Grassroots Whole Systems Approach
Pre-Requisite : None *
The CDI is a five-day event about community development as whole systems change. This is a practical, how-to lab on tools and methods for empowering communities and groups. The key to community development lies in people working together to meet changing social and economic needs. The methods in this course have proven effective through their use by ICA around the world for over 40 years.
- Ensure grass roots participation.
- Motivate groups to action.
- Develop a grass roots vision.
- Analyze the obstacles and create innovative strategies.
- Convert plans into visible, do-able projects.
- Build supportive relationships.
- Sustain cross-sectoral collaboration.
- Generate a sustainable development process.
As with all ICAA training, this course is delivered by professional facilitators who actually demonstrate the materials, lead reflections to learn collaboratively, provide real life examples from experience, and set you up to practice with others using a suite of tools. Sometimes you might work on interesting case studies. Sometimes you work on your own case. The high quality manual is full of useful materials: underlying theory, short readings, step-by-step instructions, templates, and worksheets. As a result you will have the confidence to use your new understandings immediately with clients of your own.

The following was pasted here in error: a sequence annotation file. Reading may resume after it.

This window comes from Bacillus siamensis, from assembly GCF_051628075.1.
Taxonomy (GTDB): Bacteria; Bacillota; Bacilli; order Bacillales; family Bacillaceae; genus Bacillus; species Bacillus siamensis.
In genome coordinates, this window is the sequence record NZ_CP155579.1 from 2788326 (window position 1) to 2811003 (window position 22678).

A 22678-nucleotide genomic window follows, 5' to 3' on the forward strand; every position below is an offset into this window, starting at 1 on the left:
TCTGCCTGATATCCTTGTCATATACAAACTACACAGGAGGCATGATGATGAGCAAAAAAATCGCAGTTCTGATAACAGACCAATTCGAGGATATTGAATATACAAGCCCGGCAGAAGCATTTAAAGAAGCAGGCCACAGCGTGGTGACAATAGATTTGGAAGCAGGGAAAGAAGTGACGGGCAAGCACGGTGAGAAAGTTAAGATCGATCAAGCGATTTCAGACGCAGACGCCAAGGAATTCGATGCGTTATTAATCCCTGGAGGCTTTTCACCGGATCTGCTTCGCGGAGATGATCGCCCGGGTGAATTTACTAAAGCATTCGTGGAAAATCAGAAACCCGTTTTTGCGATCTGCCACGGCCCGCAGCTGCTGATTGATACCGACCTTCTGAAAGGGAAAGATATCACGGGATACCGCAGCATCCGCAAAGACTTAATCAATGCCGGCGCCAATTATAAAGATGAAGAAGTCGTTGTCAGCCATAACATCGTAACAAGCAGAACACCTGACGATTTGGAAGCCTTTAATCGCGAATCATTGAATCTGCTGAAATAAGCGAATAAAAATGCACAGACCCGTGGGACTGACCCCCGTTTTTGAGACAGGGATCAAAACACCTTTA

Both the “live online” and “in-person” courses are usually scheduled from 9 am – 5 pm in the time zone of the location mentioned. Please check the timing carefully when registering.
You will need to choose your preferred type of setting or mode of delivery. The descriptions of the differences between live online (LO), in-person (IP), and self-directed (SD) are explained in an expandable section near the bottom of this web page.
Courses are held from 9 am – 5 pm in the time zone of the location mentioned.
Price is in CAD$2,345.00. Applicable tax is extra.
Increase community participation and involvement by adopting a community development approach.
- Learn to facilitate economic self-sufficiency, community identify and shared leadership
- Increase motivation, commitment and competence in your community initiative